Need Help Now?
If you are between the ages of 12-30
and need help, click here.
Donate
News

Youth Homelessness in Vermont

No Comments Share:

Getting an accurate picture of the number of youth who are homeless is a constant challenge, here’s why…

If you walk by the Drop-In Center on any given evening and look through the windows, you’ll probably see anywhere from 10-25 young adults unwinding from their day.

They might be making themselves a cup of tea, playing Uno and joking with one-another, talking with a staff member, or helping with dinner preparations—much like any young person at the end of their day.

“The best thing about Spectrum is being able to come into a safe space,” says Jaime, a youth who regularly comes to the Drop-In Center for dinner and a shower, “it’s like a home.”

Many youth like Jaime are “partially” homeless. In just one week, they might go from sleeping on a friend’s couch, to sleeping in their car, to sleeping in a laundromat and then back to another friend’s couch.

For this reason, getting an accurate picture of the number of youth who are homeless in Vermont is consistently a struggle for organizations like us. However, there are a couple ways to try to understand how many young people are struggling to find a place to lay their head.

Point-in-Time Count

On a single night in Vermont in 2018, over 100 unaccompanied youth were counted as homeless by the United States Interagency Council on Homelessness (USICH). These youth were all between the ages of 18 and 24.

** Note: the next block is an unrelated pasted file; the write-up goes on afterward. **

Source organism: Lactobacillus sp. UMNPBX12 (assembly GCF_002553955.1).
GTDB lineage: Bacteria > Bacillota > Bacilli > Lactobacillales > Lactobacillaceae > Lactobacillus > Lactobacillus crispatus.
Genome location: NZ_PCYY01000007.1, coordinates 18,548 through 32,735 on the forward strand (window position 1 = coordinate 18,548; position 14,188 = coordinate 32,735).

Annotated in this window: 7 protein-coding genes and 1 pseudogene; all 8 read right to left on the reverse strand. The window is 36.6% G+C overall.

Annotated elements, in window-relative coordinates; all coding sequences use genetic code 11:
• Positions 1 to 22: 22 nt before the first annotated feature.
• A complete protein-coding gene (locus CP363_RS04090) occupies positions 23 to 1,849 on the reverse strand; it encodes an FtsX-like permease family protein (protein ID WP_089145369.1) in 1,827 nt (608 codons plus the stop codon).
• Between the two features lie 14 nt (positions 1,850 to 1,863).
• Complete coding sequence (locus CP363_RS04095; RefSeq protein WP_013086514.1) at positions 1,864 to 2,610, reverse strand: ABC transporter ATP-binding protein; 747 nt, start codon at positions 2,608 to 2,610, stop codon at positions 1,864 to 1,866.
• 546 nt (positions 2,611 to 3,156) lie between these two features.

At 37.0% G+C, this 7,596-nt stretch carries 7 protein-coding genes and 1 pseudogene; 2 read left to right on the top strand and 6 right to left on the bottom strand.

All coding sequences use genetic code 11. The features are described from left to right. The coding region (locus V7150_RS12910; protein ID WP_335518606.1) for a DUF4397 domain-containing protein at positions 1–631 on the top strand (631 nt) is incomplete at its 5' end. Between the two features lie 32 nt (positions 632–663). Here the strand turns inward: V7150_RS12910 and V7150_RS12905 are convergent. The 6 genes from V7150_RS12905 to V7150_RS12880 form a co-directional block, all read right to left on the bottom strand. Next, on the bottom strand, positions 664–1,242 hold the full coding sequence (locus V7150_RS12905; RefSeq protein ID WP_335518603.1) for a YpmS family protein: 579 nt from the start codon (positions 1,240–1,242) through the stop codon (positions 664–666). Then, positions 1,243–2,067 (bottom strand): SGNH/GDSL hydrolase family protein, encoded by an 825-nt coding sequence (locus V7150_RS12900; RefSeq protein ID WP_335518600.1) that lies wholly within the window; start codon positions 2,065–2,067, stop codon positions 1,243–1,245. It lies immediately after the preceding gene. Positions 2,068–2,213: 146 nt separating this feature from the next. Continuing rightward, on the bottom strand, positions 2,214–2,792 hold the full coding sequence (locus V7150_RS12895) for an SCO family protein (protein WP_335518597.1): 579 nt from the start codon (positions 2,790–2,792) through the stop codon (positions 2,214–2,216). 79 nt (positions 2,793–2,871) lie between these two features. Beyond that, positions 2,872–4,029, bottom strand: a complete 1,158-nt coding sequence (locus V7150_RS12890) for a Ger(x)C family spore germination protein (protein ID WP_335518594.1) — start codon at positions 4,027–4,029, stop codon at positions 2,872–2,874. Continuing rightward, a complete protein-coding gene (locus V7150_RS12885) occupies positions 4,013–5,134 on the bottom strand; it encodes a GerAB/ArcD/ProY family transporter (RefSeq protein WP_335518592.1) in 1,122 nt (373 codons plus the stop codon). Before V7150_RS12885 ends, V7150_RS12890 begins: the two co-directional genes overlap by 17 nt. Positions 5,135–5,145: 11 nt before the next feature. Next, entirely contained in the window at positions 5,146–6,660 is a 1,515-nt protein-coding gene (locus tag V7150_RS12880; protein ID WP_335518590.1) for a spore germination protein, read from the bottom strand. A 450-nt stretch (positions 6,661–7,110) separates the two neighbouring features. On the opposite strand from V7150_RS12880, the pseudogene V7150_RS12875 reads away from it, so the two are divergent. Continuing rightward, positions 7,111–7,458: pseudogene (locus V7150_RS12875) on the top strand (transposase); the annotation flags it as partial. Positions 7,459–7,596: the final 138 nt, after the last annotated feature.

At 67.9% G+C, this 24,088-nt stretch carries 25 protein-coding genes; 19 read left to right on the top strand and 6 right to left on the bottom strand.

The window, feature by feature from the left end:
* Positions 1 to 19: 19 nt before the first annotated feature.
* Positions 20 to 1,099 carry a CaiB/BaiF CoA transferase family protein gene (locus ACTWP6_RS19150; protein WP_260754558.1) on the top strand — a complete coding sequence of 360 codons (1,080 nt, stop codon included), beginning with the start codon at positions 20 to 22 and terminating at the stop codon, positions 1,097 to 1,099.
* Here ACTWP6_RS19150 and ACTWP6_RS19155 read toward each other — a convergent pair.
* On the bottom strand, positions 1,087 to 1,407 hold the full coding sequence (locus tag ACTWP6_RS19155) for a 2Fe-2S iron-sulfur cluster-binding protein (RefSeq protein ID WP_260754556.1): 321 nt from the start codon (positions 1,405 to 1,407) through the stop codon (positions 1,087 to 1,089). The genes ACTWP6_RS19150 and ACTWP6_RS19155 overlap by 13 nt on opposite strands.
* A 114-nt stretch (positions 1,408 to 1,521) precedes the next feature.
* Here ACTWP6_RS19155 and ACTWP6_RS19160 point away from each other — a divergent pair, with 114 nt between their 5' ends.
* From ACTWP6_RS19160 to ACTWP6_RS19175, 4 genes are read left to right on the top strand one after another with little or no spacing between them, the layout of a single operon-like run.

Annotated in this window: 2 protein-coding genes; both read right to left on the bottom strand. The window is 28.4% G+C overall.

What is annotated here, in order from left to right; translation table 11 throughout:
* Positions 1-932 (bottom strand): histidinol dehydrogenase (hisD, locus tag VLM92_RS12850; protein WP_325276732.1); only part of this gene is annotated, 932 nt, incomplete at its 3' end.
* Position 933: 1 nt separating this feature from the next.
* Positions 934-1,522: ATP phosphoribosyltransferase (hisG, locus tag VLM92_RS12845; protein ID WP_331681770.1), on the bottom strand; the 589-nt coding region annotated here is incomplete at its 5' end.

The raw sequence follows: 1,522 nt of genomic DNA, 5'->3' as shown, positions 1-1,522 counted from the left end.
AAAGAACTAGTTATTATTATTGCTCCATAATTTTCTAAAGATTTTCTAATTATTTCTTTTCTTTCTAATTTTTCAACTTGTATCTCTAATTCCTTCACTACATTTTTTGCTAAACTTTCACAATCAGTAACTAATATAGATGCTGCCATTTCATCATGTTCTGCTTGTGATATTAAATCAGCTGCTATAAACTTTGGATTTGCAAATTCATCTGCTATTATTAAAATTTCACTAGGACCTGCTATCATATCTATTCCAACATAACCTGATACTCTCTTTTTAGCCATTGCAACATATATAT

USICH gets their numbers by looking at data compiled by area providers, such as local shelters, drop-in centers, the Economic Services hotel program, etc.

But it’s not quite that simple.  As Will Towne, the supported housing manager at Spectrum, recently said, “These numbers are vague, and the ‘single-night number’ is most likely an undercount. It is most often dependent on how many staff members or volunteers are available on a single night to count the number of people who are homeless as well as their ability to find folks who may be living on the street or in wooded areas. And, it doesn’t include people who are couch-surfing and staying with friends, like Jaime.”

Public School Data

Another way of understanding youth homelessness in Vermont is through the public school data reported to the U.S. Department of Education. It shows that over 1,000 Vermont public school students experienced homelessness over the course of a year.

Of that total:

  • over 50 students were unsheltered
  • 150 were in shelters
  • 225 were in motels
  • 670 were doubled up (more than 1 person per room)

However, because Spectrum serves both teens and young adults (ages 16 to 23) in its housing programs, this count does not give us an accurate picture either.

Spectrum’s Role

Because of our staff, donors, and volunteers, Spectrum has been a “home” to young people who need a place to live since 1970 when it was founded.

The eight-bed Landing is one of our three housing options for homeless youth ages 16-23. Each room has two beds, and residents share a common living, kitchen, and dining area.

In 2018, Spectrum housed 71 youth—including 20 at The Landing, 58 at the Warming Shelter, and 14 at the Pearl Street Residence – which actually adds up to 92 because some youth were in more than one type of residence.  We also supported over 260 youth at our Drop-in Center, providing two hot meals a day, hot showers, clean clothes, and a friendly ear.

“We are working with Vermont communities to improve the way we collect data. This will more accurately reflect the number of unaccompanied young people experiencing homelessness, helping us to understand trends in youth homelessness in Vermont. And most importantly, areas for improvement.” –Will Towne

Leave a Comment

Your email address will not be published. Required fields are marked *